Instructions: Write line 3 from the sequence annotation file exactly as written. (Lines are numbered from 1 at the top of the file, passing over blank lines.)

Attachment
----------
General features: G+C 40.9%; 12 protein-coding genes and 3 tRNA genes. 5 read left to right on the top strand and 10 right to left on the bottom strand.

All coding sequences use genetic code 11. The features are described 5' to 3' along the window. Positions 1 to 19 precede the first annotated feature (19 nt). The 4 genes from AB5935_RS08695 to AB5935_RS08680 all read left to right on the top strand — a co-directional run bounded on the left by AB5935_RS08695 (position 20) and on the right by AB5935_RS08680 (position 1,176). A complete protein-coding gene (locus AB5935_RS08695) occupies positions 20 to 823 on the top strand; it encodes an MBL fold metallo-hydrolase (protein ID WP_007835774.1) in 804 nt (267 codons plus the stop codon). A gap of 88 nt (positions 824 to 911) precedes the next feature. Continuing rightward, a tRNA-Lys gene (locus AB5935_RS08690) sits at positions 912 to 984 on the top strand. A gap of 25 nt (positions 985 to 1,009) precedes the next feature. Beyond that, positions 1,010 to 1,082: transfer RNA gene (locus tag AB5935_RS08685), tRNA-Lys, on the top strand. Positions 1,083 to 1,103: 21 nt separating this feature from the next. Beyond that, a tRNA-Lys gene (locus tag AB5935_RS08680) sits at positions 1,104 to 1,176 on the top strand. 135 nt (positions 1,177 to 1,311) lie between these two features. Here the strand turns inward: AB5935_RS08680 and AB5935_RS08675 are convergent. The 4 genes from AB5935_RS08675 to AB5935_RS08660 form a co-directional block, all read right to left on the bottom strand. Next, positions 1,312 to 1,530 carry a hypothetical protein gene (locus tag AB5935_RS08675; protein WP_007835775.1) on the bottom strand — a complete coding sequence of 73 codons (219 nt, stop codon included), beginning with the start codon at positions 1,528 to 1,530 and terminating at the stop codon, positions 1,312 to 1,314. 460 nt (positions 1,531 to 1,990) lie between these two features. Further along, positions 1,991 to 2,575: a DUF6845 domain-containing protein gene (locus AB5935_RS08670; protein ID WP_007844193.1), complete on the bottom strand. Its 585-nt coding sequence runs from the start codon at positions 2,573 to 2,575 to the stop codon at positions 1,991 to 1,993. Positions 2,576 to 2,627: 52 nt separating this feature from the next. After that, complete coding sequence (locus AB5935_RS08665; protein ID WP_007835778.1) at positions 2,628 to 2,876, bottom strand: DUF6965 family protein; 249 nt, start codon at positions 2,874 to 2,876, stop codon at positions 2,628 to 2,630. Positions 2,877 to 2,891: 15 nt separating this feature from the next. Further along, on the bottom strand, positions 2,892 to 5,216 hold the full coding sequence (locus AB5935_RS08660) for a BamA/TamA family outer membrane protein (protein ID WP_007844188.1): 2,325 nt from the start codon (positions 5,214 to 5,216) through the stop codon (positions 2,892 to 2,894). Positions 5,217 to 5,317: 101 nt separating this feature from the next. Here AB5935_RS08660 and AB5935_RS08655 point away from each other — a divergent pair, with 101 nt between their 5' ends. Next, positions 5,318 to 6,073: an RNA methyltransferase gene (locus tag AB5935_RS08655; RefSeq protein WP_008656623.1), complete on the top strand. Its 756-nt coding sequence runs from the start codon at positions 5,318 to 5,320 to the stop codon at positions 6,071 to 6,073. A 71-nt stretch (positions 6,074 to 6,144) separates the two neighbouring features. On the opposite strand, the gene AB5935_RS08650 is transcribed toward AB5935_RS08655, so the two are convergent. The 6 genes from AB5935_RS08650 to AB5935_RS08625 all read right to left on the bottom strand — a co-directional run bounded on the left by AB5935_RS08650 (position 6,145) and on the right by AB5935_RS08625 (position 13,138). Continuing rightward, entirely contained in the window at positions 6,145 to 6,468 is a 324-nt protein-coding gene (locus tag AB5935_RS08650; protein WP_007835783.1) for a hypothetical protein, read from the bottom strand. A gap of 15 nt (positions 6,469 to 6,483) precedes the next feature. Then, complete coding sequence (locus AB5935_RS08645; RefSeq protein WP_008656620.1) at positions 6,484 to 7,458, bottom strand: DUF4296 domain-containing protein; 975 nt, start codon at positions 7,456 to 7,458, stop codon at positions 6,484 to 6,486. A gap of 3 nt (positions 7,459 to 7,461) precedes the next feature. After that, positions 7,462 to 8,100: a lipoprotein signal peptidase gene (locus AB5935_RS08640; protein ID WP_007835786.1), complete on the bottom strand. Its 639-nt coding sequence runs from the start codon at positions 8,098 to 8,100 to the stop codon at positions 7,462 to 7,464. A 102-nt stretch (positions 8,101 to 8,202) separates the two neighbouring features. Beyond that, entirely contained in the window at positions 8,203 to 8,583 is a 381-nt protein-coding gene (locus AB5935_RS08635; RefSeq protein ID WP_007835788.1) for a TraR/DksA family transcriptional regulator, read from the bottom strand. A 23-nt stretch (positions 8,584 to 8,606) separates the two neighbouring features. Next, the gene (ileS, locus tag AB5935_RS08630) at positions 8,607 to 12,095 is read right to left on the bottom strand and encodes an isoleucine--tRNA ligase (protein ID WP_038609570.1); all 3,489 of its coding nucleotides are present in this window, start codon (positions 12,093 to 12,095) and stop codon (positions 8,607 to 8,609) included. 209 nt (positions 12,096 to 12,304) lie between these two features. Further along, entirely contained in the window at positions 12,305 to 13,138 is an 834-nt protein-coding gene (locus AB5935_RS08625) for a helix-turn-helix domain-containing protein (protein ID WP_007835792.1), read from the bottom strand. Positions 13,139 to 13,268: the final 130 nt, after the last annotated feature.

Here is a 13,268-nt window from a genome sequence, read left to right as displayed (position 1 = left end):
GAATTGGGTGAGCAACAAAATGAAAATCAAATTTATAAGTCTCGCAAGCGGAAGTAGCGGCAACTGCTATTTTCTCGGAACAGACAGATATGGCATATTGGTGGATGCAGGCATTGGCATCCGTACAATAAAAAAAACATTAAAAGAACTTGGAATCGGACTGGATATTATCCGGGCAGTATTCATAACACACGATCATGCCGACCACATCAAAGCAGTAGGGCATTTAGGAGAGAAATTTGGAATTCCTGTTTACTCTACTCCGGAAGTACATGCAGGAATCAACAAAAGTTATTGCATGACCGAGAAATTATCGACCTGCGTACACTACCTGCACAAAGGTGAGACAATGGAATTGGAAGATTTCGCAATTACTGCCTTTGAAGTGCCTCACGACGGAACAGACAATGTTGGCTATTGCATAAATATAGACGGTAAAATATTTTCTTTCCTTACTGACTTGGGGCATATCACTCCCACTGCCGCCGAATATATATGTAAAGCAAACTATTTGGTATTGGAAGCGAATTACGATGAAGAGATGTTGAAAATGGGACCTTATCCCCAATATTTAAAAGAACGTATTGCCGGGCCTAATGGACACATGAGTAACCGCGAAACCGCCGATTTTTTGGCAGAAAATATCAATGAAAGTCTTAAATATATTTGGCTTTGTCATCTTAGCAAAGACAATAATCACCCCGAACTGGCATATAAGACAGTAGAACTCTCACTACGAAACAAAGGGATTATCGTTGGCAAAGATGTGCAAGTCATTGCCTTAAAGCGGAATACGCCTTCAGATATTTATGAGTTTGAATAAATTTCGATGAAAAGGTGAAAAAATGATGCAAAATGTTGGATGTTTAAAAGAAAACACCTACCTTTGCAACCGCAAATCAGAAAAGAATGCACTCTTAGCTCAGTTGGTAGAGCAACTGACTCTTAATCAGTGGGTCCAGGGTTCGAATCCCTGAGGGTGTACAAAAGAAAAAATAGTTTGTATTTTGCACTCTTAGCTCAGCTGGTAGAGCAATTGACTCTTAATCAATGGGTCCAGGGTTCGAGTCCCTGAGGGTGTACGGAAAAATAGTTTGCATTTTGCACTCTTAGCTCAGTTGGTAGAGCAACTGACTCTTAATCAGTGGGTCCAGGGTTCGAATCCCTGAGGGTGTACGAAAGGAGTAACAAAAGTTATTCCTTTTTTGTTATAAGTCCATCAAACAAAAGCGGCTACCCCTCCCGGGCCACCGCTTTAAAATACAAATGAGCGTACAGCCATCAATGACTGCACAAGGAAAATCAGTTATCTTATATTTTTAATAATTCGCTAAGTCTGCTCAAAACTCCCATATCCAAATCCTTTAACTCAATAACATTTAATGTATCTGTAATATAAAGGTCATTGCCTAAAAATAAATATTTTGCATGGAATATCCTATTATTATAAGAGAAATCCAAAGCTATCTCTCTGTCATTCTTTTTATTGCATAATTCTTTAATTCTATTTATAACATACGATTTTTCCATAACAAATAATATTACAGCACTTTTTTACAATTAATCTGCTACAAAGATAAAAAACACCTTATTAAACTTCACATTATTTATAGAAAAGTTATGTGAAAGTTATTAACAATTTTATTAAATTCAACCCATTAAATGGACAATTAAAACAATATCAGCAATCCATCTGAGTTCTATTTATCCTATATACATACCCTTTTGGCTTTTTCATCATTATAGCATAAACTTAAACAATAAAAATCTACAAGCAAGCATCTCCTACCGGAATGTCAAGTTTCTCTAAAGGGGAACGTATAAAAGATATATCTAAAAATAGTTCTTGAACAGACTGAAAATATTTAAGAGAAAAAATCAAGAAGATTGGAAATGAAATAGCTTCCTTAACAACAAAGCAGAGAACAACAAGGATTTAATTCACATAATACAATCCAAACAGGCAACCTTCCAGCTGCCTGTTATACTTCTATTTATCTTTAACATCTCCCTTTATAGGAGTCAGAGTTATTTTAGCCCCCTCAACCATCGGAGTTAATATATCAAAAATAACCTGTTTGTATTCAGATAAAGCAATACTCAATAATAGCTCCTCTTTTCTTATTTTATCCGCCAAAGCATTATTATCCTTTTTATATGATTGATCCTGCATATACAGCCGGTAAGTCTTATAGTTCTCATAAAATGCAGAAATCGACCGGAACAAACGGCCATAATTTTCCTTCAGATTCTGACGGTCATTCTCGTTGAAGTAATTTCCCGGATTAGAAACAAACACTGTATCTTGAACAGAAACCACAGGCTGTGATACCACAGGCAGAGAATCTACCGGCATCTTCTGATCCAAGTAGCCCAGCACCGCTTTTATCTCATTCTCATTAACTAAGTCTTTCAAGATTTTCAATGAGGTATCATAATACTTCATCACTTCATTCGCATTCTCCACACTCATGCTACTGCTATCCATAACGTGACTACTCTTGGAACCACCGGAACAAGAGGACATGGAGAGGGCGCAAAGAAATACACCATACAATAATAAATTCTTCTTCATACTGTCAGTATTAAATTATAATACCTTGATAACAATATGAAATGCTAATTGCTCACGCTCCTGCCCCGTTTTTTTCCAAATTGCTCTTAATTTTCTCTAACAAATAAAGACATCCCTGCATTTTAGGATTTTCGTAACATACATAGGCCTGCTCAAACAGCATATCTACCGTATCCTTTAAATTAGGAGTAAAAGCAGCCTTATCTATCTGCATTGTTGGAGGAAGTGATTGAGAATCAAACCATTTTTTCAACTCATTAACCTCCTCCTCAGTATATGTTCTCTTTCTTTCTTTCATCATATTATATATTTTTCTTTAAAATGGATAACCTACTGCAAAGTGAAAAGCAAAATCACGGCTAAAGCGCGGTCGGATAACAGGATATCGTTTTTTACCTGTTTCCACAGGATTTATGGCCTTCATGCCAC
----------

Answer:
Here is a 13,268-nt window from a genome sequence, read left to right as displayed (position 1 = left end):